In Indiana it appears that not too much has changed since the state's high school athletics association got a letter over a decade ago from the Department of Education about scheduling boys' basketball games. Girls' basketball, at that time, had 10.5 percent of their games scheduled on Friday nights. Today it is at 19.2 percent. Boys who play b-ball in Indiana have 41 percent of their games scheduled for Friday nights. Fridays are considered an optimal day and the preferential scheduling in favor of boys' teams is an issue. In addition to opportunity for ticket sales and other revenue-generating ventures, games scheduled on Fridays are good for players who do not have to worry about getting homework done that night and going to school the next day. No formal complaints, legal or otherwise, have been filed, but the availability of the above statistics suggests it wouldn't be hard to prove inequitable treatment.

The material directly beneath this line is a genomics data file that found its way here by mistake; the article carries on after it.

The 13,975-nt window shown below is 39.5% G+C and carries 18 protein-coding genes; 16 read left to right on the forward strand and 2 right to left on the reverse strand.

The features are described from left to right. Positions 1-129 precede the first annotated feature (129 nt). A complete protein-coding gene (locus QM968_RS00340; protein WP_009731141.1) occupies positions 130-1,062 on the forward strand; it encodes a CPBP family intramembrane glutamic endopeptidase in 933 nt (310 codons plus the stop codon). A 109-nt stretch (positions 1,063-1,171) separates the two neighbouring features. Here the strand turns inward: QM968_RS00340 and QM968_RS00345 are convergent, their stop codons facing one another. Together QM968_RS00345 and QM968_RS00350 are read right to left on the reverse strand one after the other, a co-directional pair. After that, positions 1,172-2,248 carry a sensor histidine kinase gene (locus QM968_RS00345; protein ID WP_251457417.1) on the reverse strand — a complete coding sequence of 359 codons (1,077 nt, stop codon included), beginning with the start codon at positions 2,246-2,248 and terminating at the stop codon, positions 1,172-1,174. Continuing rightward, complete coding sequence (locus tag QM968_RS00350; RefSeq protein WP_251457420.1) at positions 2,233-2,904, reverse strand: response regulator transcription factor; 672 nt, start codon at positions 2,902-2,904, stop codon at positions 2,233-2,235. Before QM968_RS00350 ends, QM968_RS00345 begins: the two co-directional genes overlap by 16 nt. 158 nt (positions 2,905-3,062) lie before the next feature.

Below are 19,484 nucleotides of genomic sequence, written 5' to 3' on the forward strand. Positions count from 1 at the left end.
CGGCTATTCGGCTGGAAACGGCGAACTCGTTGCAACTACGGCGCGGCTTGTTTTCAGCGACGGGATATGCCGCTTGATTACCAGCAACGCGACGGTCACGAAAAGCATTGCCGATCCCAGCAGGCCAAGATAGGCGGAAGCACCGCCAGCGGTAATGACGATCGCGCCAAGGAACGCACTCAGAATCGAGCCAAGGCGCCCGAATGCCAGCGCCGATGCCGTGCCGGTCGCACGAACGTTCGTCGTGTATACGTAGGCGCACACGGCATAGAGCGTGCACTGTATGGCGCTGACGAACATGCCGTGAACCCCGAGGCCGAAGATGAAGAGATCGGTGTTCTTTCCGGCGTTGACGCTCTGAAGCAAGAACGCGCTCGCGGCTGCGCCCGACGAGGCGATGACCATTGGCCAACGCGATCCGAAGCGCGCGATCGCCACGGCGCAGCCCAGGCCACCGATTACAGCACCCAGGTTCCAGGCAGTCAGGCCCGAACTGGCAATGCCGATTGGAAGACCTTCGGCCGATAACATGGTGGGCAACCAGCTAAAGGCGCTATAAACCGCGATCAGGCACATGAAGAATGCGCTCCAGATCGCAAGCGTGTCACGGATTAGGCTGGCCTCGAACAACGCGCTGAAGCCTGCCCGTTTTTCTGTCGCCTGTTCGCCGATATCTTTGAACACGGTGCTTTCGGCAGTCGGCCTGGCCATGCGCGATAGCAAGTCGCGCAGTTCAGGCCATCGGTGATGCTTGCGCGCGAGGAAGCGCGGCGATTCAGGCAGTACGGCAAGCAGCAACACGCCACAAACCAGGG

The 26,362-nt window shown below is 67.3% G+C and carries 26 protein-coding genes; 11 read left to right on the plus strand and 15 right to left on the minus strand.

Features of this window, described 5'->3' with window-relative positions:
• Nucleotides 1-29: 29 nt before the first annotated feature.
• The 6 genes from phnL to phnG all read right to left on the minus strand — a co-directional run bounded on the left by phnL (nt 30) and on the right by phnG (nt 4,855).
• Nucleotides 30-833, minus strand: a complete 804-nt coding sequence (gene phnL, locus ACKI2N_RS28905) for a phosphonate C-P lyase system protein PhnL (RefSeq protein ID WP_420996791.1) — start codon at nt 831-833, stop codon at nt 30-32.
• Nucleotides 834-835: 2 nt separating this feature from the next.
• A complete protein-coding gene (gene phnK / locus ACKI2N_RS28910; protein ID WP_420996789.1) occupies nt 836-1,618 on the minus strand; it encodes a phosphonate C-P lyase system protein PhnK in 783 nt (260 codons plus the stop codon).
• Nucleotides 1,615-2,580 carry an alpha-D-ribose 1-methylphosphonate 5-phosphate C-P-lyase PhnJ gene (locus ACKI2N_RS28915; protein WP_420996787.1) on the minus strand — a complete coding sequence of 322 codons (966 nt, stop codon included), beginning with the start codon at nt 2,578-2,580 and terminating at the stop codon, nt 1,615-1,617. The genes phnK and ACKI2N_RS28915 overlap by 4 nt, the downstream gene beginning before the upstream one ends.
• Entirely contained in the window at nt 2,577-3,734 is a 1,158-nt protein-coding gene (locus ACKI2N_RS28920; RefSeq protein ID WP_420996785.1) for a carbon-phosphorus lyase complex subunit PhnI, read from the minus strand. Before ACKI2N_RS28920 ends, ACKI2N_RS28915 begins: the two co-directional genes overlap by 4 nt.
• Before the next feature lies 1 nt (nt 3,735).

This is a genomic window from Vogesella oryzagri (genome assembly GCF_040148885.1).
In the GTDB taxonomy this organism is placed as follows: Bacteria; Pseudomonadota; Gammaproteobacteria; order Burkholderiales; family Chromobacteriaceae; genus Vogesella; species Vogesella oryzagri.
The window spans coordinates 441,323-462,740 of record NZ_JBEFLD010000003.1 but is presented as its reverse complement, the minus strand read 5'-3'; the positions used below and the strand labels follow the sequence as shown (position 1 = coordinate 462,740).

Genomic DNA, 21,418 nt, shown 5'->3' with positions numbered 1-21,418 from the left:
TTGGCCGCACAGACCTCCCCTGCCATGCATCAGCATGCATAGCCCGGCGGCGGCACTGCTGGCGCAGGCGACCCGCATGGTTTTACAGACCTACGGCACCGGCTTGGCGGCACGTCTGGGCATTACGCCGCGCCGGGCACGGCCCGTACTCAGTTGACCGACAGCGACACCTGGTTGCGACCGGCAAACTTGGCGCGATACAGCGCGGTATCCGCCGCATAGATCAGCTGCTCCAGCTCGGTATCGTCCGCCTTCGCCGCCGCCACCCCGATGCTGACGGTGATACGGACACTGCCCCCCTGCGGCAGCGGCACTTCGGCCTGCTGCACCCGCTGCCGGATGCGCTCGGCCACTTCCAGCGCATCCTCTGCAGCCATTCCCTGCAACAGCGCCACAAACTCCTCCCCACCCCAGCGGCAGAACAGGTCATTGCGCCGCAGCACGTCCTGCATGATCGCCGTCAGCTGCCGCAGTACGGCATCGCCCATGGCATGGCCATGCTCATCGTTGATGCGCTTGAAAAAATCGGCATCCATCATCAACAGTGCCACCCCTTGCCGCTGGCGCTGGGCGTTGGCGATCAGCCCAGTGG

Niagra University is adding women's golf to their list of varsity sports. No word on why--especially given the economic realities most insitutions of higher education are facing. A quick look at the insitutional data shows women comprise 61 percent of the undergraduate student body and have 51 percent of the athletic opportunities. There is already a men's golf team. Not sure if that was a factor as well. But good opportunity for female golfers in the region.

And speaking of tough economic times, some schools--especially DIII schools--are using athletics to boost enrollment, and thus bring in some tuition dollars, according to an article in Inside Higher Ed. Of course, it's not as easy as bringing in athletes. Some schools are adding football. Over 100 new student-athletes equals a nice boost to tuition revenues. But it also adds a lot more participation opportunities for men. There's also the issue of where recruiting dollars are coming from--for men and women. Athletic administrators attest to the success of bringing students to campus after they have had some contact with athletic department people--but recruitment costs money.